The Continuous Update Project is an ongoing programme to analyse global research on how diet, nutrition, physical activity and weight affect cancer risk and survival. Among experts worldwide it is a trusted, authoritative scientific resource, which underpins current guidelines and policy for cancer prevention.
The findings from the Continuous Update Project are used to update our Recommendations for Cancer Prevention, ensuring that everyone, from policy makers to members of the public, has access to the most up-to-date information on how to minimise the risk of developing the disease.
As part of the Continuous Update Project, scientific research from around the world is collated and added to a database on an ongoing basis and systematically reviewed by a team at Imperial College London. An independent panel of world-renowned experts then evaluate and interpret the evidence to make conclusions based on the body of scientific evidence. Their conclusions form the basis for reviewing, and where necessary revising, our Recommendations for Cancer Prevention.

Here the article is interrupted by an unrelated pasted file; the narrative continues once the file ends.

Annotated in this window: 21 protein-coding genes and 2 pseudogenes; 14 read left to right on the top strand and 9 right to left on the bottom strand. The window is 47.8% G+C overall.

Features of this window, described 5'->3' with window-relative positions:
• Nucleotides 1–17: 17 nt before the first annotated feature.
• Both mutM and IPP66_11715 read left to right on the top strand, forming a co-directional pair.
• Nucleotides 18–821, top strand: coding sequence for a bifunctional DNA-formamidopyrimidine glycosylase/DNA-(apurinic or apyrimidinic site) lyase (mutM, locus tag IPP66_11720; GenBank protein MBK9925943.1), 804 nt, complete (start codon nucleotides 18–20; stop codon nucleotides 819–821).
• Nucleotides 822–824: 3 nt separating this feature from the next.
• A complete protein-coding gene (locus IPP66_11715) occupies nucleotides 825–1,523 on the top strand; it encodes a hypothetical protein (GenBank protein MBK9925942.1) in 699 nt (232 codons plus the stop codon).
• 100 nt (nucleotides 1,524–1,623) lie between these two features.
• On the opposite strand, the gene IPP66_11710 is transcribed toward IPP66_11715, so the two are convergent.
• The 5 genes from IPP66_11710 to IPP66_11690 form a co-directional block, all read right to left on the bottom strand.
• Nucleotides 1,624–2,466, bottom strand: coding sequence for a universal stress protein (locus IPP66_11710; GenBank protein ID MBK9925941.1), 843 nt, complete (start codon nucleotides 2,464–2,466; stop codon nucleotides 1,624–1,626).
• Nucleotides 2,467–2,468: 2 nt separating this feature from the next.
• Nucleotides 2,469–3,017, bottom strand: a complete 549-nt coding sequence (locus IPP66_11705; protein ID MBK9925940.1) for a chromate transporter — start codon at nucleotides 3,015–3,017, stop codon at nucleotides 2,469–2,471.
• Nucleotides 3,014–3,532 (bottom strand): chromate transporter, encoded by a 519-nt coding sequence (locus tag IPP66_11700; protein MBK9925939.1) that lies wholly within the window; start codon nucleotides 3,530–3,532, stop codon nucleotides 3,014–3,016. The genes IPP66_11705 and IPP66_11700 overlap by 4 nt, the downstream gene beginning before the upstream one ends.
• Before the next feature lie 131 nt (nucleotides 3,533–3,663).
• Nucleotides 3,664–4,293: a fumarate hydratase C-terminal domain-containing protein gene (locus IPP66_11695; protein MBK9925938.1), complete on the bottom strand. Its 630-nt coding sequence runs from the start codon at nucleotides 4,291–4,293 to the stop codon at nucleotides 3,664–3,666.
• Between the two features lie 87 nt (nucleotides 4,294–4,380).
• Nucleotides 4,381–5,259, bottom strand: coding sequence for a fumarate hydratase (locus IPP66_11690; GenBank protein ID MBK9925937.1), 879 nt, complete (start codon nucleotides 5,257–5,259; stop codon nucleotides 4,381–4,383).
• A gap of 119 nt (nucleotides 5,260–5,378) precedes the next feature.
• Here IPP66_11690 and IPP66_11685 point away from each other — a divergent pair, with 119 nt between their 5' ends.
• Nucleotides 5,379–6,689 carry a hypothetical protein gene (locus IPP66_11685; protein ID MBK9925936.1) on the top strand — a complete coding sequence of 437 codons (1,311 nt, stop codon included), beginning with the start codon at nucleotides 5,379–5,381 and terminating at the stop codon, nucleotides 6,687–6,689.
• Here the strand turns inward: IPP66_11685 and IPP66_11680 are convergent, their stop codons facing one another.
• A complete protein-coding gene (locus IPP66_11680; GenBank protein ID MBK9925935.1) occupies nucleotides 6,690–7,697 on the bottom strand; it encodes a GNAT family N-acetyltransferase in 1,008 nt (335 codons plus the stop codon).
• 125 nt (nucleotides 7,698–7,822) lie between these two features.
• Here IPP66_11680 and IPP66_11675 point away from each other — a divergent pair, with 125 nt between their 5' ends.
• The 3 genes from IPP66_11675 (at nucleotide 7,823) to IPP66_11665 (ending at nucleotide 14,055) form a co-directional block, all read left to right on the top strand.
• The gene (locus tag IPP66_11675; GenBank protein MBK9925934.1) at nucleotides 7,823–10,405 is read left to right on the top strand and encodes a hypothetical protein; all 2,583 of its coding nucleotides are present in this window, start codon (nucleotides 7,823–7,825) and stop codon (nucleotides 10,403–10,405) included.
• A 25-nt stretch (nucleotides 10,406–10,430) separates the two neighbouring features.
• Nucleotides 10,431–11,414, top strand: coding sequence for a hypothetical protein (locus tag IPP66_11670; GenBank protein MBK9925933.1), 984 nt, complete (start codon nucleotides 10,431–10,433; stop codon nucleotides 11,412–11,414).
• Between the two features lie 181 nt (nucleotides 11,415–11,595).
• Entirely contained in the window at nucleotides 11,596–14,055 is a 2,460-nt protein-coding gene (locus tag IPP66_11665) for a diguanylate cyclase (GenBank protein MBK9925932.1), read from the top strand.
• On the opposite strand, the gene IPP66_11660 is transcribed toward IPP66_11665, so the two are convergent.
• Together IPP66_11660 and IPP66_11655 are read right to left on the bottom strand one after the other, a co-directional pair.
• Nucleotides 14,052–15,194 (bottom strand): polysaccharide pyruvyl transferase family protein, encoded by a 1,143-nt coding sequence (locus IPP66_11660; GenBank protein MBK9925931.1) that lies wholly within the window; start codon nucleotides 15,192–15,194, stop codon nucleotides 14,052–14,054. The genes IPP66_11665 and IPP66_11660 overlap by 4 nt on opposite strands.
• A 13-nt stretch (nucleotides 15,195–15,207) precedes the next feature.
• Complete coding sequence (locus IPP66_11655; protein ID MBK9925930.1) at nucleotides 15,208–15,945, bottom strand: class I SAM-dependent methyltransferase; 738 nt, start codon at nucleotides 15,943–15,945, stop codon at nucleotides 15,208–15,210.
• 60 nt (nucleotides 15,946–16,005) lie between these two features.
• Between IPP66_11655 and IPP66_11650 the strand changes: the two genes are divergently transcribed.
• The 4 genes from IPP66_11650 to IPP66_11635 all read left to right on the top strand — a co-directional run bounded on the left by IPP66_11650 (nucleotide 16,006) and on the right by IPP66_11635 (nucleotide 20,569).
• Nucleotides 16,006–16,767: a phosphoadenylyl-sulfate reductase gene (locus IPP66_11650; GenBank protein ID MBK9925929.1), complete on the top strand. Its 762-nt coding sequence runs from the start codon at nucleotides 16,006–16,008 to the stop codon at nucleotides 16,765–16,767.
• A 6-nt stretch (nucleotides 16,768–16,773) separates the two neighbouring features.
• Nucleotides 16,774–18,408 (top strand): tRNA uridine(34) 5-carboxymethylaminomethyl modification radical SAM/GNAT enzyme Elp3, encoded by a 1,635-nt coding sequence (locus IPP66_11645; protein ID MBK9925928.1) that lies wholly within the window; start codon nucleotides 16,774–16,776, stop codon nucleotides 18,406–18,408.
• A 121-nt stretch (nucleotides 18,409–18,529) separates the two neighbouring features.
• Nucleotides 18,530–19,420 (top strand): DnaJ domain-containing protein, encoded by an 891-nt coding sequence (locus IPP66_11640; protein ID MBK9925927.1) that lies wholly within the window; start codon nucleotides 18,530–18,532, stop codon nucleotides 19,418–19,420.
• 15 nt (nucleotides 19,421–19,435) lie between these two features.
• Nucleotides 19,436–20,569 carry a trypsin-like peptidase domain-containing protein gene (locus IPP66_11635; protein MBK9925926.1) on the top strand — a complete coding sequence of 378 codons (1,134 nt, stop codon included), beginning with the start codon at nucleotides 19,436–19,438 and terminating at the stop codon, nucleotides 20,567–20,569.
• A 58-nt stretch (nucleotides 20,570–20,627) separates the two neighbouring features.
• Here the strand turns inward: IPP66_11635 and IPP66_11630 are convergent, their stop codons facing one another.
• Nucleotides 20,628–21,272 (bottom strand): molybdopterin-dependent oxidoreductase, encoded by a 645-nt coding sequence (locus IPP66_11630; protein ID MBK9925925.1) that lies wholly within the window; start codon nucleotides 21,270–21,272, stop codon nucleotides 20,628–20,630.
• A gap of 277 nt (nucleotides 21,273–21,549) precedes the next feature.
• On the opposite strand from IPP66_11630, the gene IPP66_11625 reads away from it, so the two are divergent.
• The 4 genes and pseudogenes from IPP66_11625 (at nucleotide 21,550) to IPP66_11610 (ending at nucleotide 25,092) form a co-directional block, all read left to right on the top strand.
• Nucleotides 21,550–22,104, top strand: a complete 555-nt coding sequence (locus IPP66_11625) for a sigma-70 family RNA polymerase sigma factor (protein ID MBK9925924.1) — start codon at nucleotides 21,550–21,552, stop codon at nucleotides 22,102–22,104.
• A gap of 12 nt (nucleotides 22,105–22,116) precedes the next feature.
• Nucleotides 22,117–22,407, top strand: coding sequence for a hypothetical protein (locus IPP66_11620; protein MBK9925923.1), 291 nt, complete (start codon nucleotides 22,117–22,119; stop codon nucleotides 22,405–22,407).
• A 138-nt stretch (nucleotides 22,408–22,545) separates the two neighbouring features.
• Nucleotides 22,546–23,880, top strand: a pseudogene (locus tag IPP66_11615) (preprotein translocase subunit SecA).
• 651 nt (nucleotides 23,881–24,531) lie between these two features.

The CUP database is being kept up to date with all relevant papers from randomised controlled trials and cohort studies published for 17 cancers and breast cancer survivors. The database now contains 9,037 publications on these cancers, including publications from the Second Expert Report.
The CUP database is currently available to researchers on request.
When did the Continuous Update Project (CUP) begin?
The Continuous Update Project develops the work of our groundbreaking First and Second Expert Reports – published in 1997 and 2007 respectively – which were the first ever comprehensive analyses of the research on diet, nutrition, physical activity and cancer. Unlike these Expert Reports, however, the CUP is an ongoing review and captures new research from around the world as it is published.
The latest on the Continuous Update Project (CUP)
Work is under way to develop a methodology for systematically reviewing human and animal mechanistic studies in relation to diet, nutrition, physical activity and the development and progression of different cancers.
After the Cancer Prevention Recommendations are reviewed in 2017, newly published studies will continue to be added to the CUP evidence database and reviewed to ensure the Recommendations for Cancer Prevention are based on the latest evidence.
The findings from the CUP will help to identify priority areas for future cancer prevention research.